Archaeologists have discovered an ancient mass burial site along with a corpse disposal system believe to have been used for the bodies of people who died from the Plague of Cyprian. This is an ancient plague that killed as many as 5,000 people a day in the city of Rome back during the time of the Roman empire from 250- to 271 A.D., reports NewsMax on June 18.
This ancient epidemic caused death in unprecedented numbers and it put its victims through horrific suffering that many thought was the end of days. The Italian Archaeological Mission to Luxor uncovered this burial site with the corpses covered in a thick layer of lime, which was a way of disinfecting the bodies during that era.
The body-disposal site consisted of a bonfire, that was used to burn the plague-infected bodies and kilns for making the lime used in the burial. Before this body-disposal site was used for the gruesome task of preparing bodies for burial, it was a monument that was built in the seventh century for a "grand steward named Harwa.
According to LiveScience, it was the pottery remains found in the kilns that allowed researchers to date this newly uncovered site. This burial site was in operation around the third century A.D., which puts it in full swing around the time of the plague.
After its use during the plague-ridden era it was abandoned, but it kept its haunting image for many centuries to come. It sat through centuries with people fearing the spot that once was used to prepared plague-infected corpses and then buried them in a mass grave. The reputation of the ground around the site held people at bay until the early 19th century.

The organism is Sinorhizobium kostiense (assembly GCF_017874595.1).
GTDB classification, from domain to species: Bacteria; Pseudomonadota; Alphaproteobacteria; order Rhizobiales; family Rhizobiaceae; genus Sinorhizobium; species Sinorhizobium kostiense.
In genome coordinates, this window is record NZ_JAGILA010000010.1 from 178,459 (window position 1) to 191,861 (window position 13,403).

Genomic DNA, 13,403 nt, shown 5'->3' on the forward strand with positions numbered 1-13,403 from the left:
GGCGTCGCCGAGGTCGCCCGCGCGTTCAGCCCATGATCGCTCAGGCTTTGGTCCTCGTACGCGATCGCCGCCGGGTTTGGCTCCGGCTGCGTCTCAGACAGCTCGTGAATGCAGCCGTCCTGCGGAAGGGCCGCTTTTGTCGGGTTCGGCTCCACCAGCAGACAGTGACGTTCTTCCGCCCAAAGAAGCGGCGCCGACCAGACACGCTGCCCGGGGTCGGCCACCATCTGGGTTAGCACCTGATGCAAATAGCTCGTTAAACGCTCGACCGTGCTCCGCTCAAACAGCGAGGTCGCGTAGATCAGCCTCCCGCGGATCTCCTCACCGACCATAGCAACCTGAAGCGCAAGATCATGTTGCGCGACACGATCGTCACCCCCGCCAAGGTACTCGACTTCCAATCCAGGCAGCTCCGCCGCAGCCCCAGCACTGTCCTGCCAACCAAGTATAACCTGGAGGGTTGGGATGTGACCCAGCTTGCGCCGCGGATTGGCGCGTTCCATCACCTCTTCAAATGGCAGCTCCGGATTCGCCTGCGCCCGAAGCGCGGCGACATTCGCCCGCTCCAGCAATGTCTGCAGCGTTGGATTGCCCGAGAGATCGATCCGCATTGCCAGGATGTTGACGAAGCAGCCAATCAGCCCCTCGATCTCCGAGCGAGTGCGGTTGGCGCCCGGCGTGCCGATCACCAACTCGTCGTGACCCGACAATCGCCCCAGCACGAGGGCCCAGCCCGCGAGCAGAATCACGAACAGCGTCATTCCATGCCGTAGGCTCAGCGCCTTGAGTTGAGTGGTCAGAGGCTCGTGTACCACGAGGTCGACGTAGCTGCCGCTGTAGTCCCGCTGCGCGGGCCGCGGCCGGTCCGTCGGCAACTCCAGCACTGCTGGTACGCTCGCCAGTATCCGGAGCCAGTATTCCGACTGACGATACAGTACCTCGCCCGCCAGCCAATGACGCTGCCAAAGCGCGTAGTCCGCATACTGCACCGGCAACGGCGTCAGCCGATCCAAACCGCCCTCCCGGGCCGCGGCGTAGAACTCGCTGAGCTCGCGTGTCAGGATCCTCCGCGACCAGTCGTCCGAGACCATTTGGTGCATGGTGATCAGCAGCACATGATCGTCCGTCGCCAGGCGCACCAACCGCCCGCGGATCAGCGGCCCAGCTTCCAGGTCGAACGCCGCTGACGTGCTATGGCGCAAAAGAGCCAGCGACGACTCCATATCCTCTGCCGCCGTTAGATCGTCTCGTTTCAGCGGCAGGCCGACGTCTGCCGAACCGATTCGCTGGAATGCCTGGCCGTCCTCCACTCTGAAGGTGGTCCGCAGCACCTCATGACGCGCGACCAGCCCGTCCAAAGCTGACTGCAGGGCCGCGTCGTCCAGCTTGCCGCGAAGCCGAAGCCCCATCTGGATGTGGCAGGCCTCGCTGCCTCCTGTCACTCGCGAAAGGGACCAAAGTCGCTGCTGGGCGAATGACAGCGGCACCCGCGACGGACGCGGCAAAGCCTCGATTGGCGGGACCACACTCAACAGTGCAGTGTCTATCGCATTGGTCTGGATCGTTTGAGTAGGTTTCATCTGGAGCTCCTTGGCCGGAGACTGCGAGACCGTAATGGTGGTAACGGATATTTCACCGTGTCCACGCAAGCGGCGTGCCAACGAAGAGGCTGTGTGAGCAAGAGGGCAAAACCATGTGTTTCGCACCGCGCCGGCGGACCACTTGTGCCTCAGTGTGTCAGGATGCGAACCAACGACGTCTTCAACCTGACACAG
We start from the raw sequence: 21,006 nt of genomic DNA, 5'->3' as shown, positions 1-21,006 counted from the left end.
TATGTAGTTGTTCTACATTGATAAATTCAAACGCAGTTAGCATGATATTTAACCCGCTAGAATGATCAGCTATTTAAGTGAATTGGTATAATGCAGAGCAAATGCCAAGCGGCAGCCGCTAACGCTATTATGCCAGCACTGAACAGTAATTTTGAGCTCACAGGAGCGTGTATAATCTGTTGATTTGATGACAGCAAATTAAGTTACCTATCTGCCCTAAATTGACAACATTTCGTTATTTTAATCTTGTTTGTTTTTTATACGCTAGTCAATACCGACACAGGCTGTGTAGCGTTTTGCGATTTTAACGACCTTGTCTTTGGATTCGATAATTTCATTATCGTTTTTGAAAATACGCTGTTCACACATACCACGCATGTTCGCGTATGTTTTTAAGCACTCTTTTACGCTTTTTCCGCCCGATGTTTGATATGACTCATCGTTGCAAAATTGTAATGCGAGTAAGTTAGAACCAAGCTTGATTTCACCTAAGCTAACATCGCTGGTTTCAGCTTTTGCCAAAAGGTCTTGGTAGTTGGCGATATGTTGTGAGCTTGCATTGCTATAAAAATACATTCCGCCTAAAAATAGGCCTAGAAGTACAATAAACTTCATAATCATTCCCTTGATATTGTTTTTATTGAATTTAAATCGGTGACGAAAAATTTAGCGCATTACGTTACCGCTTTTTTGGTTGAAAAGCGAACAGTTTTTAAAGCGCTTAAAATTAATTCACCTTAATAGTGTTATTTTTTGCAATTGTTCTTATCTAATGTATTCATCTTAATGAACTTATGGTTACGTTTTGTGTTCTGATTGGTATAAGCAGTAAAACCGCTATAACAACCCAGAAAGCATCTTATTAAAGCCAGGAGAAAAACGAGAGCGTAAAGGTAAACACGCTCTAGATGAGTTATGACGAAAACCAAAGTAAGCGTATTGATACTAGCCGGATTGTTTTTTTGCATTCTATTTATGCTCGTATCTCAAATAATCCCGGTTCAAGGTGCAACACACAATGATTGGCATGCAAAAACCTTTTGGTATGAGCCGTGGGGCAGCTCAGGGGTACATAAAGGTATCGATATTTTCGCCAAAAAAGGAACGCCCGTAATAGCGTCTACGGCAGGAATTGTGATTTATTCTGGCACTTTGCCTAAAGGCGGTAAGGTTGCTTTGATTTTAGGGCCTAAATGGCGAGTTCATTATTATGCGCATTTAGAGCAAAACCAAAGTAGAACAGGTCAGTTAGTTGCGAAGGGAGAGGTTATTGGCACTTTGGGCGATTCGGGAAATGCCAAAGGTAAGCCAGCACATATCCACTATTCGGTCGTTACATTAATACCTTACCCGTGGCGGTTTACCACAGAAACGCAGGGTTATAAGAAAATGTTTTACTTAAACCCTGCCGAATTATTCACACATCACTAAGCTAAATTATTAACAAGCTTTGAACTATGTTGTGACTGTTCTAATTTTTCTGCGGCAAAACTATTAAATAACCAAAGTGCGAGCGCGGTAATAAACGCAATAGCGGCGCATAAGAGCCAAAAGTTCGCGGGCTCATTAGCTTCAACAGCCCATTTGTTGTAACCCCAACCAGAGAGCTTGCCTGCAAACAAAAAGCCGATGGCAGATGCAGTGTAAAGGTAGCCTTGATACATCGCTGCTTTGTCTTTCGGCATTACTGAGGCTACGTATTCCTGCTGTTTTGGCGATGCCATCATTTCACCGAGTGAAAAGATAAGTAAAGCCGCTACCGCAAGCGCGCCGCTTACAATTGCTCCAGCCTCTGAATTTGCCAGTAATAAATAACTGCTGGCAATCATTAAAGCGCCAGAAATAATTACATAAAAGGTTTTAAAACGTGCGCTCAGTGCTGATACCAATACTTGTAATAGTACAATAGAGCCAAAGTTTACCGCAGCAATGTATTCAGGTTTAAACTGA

It was in the 19th century that tomb robbers threw all caution to the wind in hopes of finding some kind of riches among the dead. They entered the complex for the first time in centuries.
This plague had the people of the third century believing it was the end of the world as they knew it. One man who lived through those days wrote his observations down for future generations. He said that the plague came with continual vomiting, diarrhea and limb rot. So many people suffering from this plague "surely signaled the end of the earth," wrote Saint Cyprian, a bishop of Carthage.
The bishop wrote:
"The kingdom of God, beloved brethren, is beginning to be at hand; the reward of life, and the rejoicing of eternal salvation, and the perpetual gladness and possession lately lost of paradise, are now coming, with the passing away of the world."
Just as folks today predict the end of the world when a series of dead birds and dead fish are found around the world, people back in ancient times did the same. You have to admit with 5,000 a day dropping dead, this would feel like the end is near. This discovery gives researchers a peak through a window back into ancient times.